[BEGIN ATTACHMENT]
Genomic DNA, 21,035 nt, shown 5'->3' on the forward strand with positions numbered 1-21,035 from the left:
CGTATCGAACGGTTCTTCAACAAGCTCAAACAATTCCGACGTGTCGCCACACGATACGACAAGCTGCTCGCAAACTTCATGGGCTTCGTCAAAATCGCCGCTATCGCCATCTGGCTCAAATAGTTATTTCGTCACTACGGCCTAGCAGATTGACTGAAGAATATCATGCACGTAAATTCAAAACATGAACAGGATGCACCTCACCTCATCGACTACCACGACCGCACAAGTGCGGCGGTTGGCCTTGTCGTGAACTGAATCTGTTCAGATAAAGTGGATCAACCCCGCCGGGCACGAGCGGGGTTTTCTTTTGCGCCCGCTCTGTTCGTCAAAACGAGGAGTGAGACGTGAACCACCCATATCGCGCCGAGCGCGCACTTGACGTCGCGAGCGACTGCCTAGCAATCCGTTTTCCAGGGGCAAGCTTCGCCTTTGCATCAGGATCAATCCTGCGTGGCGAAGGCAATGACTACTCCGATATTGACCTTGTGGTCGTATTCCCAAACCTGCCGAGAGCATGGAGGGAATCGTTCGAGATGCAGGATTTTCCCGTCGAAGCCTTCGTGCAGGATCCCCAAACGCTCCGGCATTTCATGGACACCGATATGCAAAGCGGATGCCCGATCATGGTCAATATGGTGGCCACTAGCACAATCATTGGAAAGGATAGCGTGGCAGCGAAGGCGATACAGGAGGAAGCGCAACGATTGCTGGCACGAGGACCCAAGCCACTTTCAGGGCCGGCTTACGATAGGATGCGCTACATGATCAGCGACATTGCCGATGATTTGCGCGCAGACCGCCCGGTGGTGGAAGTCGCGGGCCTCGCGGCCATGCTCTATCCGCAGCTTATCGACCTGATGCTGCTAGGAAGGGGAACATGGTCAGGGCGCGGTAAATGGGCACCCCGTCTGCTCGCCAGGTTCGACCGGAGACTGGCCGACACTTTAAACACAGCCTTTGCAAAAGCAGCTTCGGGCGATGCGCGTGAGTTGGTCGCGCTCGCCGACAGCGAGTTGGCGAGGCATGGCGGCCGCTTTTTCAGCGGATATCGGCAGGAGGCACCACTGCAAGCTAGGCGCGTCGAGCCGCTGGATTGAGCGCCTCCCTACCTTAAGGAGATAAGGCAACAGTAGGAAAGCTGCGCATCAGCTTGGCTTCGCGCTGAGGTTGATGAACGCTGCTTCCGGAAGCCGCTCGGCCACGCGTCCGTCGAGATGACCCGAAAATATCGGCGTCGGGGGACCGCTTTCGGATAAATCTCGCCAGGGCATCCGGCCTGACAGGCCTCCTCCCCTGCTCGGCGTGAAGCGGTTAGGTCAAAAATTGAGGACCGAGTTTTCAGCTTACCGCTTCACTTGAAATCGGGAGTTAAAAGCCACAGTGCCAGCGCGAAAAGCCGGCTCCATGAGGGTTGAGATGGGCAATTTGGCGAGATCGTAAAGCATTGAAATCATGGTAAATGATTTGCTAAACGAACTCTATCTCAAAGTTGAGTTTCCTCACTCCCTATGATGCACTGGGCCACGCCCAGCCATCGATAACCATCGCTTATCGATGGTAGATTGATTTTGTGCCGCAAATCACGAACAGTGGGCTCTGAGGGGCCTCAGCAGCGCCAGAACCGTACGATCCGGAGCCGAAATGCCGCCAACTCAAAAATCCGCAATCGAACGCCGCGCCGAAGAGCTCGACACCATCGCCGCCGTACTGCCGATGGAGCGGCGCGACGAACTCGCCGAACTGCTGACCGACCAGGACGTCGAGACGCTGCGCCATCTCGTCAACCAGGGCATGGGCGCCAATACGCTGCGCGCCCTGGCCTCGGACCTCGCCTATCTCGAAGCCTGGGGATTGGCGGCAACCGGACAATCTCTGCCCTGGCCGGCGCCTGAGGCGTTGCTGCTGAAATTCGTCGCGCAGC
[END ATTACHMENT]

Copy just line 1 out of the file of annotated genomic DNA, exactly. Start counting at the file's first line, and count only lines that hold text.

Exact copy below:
Genomic DNA, 21,035 nt, shown 5'->3' on the forward strand with positions numbered 1-21,035 from the left: